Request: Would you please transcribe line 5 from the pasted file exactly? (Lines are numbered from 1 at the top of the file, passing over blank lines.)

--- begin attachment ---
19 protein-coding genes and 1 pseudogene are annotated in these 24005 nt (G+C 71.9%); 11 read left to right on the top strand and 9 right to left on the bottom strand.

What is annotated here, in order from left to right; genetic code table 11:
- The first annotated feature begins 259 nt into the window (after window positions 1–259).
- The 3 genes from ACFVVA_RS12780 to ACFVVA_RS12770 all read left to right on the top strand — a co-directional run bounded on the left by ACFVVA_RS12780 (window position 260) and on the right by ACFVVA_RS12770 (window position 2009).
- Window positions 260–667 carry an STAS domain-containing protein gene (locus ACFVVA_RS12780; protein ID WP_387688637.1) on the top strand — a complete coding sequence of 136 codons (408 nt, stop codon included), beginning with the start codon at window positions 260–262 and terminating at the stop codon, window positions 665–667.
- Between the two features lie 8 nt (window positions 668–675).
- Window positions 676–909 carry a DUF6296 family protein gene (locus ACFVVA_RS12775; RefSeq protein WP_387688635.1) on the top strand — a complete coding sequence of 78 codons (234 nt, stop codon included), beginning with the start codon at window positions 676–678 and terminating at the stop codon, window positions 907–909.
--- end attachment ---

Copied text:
- Window positions 260–667 carry an STAS domain-containing protein gene (locus ACFVVA_RS12780; protein ID WP_387688637.1) on the top strand — a complete coding sequence of 136 codons (408 nt, stop codon included), beginning with the start codon at window positions 260–262 and terminating at the stop codon, window positions 665–667.